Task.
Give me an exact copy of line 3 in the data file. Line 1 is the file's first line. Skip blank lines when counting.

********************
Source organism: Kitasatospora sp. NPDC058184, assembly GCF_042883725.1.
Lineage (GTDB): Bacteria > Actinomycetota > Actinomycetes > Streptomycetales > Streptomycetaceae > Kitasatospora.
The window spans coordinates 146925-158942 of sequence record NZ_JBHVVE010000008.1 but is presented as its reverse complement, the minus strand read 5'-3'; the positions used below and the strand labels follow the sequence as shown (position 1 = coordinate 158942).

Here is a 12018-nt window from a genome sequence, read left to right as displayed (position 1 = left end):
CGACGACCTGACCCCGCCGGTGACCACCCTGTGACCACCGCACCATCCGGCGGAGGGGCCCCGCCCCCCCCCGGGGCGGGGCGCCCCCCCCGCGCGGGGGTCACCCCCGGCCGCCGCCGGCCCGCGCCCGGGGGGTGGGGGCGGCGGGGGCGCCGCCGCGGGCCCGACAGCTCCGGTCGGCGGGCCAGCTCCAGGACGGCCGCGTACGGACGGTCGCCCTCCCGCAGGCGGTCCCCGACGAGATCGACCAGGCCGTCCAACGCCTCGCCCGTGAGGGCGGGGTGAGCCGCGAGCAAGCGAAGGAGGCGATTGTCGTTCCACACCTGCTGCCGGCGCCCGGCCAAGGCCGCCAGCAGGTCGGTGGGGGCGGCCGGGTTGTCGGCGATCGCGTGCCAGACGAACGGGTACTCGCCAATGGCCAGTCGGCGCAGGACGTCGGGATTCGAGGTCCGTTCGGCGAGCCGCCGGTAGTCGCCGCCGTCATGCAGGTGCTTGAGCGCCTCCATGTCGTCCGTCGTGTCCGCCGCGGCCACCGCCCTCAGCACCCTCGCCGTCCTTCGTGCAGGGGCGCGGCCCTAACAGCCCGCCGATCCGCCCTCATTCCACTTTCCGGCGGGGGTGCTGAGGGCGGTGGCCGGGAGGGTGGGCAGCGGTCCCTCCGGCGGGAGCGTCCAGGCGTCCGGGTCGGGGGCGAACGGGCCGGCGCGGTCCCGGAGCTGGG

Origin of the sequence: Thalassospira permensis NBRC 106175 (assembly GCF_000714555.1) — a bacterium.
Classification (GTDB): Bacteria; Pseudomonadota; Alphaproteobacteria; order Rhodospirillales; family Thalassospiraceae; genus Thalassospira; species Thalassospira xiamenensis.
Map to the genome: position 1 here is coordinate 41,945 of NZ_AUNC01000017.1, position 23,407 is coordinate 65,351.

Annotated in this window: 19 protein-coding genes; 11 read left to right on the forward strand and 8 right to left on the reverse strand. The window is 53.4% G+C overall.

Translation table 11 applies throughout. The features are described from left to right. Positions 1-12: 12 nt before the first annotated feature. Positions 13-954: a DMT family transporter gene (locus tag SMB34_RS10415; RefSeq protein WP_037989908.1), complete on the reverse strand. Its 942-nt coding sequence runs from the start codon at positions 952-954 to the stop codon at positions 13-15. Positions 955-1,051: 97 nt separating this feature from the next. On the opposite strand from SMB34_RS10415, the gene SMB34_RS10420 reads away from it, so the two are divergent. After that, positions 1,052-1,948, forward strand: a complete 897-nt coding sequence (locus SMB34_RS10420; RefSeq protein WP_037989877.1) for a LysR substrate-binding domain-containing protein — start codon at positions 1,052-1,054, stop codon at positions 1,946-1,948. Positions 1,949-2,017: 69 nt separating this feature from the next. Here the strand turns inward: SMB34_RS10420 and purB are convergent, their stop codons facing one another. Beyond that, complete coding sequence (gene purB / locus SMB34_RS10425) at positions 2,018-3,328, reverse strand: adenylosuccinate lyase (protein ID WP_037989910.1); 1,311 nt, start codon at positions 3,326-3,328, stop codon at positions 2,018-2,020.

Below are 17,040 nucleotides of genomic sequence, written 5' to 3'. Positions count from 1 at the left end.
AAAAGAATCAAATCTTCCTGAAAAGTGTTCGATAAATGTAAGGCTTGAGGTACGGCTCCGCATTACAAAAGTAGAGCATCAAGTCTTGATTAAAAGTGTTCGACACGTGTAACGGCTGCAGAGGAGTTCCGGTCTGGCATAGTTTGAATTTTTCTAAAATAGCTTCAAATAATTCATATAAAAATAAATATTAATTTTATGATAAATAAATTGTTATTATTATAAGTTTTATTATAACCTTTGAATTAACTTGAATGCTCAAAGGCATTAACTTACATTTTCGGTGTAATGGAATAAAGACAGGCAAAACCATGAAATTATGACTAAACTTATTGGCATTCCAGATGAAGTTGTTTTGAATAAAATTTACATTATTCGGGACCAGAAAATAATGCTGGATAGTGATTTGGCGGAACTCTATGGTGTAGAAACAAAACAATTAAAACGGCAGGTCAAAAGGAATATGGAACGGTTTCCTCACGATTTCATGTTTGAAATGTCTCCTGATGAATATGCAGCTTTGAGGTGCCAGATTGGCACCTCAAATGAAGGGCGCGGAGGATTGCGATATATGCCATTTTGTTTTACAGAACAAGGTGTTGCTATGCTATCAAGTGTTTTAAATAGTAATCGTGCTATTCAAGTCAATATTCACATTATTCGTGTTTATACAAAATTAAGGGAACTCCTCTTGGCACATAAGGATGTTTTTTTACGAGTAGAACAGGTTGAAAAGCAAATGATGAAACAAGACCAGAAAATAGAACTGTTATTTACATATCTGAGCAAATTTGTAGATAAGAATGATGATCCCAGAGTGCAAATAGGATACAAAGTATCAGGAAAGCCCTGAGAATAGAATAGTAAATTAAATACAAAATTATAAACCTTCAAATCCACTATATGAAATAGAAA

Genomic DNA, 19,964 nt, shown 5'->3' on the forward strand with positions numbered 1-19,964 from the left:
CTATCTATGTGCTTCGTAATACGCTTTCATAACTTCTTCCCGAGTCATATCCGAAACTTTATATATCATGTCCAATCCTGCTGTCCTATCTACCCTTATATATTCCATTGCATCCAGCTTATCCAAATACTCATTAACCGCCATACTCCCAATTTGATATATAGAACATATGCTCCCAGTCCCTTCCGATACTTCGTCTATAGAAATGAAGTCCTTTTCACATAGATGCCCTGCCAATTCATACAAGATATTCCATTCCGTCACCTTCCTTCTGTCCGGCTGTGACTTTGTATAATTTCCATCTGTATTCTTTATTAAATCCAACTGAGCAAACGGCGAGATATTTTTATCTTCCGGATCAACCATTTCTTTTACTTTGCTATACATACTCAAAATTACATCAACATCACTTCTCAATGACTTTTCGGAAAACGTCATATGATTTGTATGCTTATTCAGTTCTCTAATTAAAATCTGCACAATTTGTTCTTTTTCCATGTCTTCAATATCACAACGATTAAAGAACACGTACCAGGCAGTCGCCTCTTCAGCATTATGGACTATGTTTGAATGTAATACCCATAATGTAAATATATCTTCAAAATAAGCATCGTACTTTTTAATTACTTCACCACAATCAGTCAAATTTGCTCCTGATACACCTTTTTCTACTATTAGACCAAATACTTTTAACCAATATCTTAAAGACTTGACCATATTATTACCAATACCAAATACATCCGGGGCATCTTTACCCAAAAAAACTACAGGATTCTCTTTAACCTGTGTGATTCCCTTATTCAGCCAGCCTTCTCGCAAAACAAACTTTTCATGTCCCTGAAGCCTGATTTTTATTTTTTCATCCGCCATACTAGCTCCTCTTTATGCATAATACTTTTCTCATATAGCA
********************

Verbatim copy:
The window spans coordinates 146925-158942 of sequence record NZ_JBHVVE010000008.1 but is presented as its reverse complement, the minus strand read 5'-3'; the positions used below and the strand labels follow the sequence as shown (position 1 = coordinate 158942).